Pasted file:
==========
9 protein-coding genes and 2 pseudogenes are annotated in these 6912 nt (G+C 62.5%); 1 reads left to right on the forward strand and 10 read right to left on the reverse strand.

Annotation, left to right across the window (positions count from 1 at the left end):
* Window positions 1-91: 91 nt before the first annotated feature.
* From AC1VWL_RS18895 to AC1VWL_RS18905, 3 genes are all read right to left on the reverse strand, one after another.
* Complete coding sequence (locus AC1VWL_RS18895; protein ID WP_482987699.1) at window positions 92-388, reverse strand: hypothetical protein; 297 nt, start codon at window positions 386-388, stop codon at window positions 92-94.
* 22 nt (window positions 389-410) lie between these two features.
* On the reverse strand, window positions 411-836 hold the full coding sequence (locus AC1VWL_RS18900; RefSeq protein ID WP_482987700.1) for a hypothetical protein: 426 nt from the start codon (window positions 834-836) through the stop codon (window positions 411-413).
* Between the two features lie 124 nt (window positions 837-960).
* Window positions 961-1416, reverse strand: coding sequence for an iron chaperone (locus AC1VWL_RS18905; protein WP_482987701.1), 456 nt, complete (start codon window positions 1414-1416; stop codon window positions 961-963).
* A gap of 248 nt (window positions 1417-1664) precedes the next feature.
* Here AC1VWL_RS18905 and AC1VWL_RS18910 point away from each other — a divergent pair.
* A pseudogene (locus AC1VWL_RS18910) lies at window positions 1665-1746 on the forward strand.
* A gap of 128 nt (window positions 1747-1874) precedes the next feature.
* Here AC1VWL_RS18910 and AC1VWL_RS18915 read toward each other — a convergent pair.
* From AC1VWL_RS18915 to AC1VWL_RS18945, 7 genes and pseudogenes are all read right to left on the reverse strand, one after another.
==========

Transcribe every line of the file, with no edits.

9 protein-coding genes and 2 pseudogenes are annotated in these 6912 nt (G+C 62.5%); 1 reads left to right on the forward strand and 10 read right to left on the reverse strand.

Annotation, left to right across the window (positions count from 1 at the left end):
* Window positions 1-91: 91 nt before the first annotated feature.
* From AC1VWL_RS18895 to AC1VWL_RS18905, 3 genes are all read right to left on the reverse strand, one after another.
* Complete coding sequence (locus AC1VWL_RS18895; protein ID WP_482987699.1) at window positions 92-388, reverse strand: hypothetical protein; 297 nt, start codon at window positions 386-388, stop codon at window positions 92-94.
* 22 nt (window positions 389-410) lie between these two features.
* On the reverse strand, window positions 411-836 hold the full coding sequence (locus AC1VWL_RS18900; RefSeq protein ID WP_482987700.1) for a hypothetical protein: 426 nt from the start codon (window positions 834-836) through the stop codon (window positions 411-413).
* Between the two features lie 124 nt (window positions 837-960).
* Window positions 961-1416, reverse strand: coding sequence for an iron chaperone (locus AC1VWL_RS18905; protein WP_482987701.1), 456 nt, complete (start codon window positions 1414-1416; stop codon window positions 961-963).
* A gap of 248 nt (window positions 1417-1664) precedes the next feature.
* Here AC1VWL_RS18905 and AC1VWL_RS18910 point away from each other — a divergent pair.
* A pseudogene (locus AC1VWL_RS18910) lies at window positions 1665-1746 on the forward strand.
* A gap of 128 nt (window positions 1747-1874) precedes the next feature.
* Here AC1VWL_RS18910 and AC1VWL_RS18915 read toward each other — a convergent pair.
* From AC1VWL_RS18915 to AC1VWL_RS18945, 7 genes and pseudogenes are all read right to left on the reverse strand, one after another.